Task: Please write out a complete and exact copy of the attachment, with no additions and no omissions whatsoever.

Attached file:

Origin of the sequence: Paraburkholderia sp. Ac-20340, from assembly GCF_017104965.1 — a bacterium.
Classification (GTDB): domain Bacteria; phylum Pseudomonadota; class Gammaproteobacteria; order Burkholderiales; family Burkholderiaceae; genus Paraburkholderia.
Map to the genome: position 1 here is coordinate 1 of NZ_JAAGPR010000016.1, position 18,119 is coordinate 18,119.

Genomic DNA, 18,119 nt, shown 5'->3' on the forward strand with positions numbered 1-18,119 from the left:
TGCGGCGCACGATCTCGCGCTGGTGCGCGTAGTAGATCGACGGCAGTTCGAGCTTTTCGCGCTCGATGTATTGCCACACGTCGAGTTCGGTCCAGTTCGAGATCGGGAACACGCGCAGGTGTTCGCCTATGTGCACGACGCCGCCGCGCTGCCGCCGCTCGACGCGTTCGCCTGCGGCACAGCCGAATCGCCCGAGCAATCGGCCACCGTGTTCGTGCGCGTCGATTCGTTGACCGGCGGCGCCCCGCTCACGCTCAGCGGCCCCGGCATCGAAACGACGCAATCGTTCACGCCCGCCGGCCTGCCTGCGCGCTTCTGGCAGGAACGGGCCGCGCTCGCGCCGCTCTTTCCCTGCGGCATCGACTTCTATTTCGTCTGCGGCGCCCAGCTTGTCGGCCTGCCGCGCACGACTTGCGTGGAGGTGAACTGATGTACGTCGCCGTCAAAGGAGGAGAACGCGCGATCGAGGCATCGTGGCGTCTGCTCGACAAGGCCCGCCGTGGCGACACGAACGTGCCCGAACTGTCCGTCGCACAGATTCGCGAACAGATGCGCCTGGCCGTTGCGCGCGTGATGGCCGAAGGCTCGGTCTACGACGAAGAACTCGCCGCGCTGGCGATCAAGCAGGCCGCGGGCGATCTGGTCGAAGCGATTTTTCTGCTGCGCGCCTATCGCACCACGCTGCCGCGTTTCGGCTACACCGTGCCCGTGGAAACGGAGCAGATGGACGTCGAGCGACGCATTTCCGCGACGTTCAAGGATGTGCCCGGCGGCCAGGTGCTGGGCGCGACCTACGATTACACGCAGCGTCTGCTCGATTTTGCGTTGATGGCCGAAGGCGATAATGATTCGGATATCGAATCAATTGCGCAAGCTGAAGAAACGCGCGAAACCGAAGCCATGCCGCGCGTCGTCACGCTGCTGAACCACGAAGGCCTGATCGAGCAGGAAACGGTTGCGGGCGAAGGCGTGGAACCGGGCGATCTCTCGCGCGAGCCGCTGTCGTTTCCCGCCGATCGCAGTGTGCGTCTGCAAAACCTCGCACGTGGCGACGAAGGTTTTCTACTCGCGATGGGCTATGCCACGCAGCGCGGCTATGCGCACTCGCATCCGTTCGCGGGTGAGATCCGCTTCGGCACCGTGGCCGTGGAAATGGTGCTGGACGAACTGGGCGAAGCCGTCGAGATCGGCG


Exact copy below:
Origin of the sequence: Paraburkholderia sp. Ac-20340, from assembly GCF_017104965.1 — a bacterium.
Classification (GTDB): domain Bacteria; phylum Pseudomonadota; class Gammaproteobacteria; order Burkholderiales; family Burkholderiaceae; genus Paraburkholderia.
Map to the genome: position 1 here is coordinate 1 of NZ_JAAGPR010000016.1, position 18,119 is coordinate 18,119.

Genomic DNA, 18,119 nt, shown 5'->3' on the forward strand with positions numbered 1-18,119 from the left:
TGCGGCGCACGATCTCGCGCTGGTGCGCGTAGTAGATCGACGGCAGTTCGAGCTTTTCGCGCTCGATGTATTGCCACACGTCGAGTTCGGTCCAGTTCGAGATCGGGAACACGCGCAGGTGTTCGCCTATGTGCACGACGCCGCCGCGCTGCCGCCGCTCGACGCGTTCGCCTGCGGCACAGCCGAATCGCCCGAGCAATCGGCCACCGTGTTCGTGCGCGTCGATTCGTTGACCGGCGGCGCCCCGCTCACGCTCAGCGGCCCCGGCATCGAAACGACGCAATCGTTCACGCCCGCCGGCCTGCCTGCGCGCTTCTGGCAGGAACGGGCCGCGCTCGCGCCGCTCTTTCCCTGCGGCATCGACTTCTATTTCGTCTGCGGCGCCCAGCTTGTCGGCCTGCCGCGCACGACTTGCGTGGAGGTGAACTGATGTACGTCGCCGTCAAAGGAGGAGAACGCGCGATCGAGGCATCGTGGCGTCTGCTCGACAAGGCCCGCCGTGGCGACACGAACGTGCCCGAACTGTCCGTCGCACAGATTCGCGAACAGATGCGCCTGGCCGTTGCGCGCGTGATGGCCGAAGGCTCGGTCTACGACGAAGAACTCGCCGCGCTGGCGATCAAGCAGGCCGCGGGCGATCTGGTCGAAGCGATTTTTCTGCTGCGCGCCTATCGCACCACGCTGCCGCGTTTCGGCTACACCGTGCCCGTGGAAACGGAGCAGATGGACGTCGAGCGACGCATTTCCGCGACGTTCAAGGATGTGCCCGGCGGCCAGGTGCTGGGCGCGACCTACGATTACACGCAGCGTCTGCTCGATTTTGCGTTGATGGCCGAAGGCGATAATGATTCGGATATCGAATCAATTGCGCAAGCTGAAGAAACGCGCGAAACCGAAGCCATGCCGCGCGTCGTCACGCTGCTGAACCACGAAGGCCTGATCGAGCAGGAAACGGTTGCGGGCGAAGGCGTGGAACCGGGCGATCTCTCGCGCGAGCCGCTGTCGTTTCCCGCCGATCGCAGTGTGCGTCTGCAAAACCTCGCACGTGGCGACGAAGGTTTTCTACTCGCGATGGGCTATGCCACGCAGCGCGGCTATGCGCACTCGCATCCGTTCGCGGGTGAGATCCGCTTCGGCACCGTGGCCGTGGAAATGGTGCTGGACGAACTGGGCGAAGCCGTCGAGATCGGCG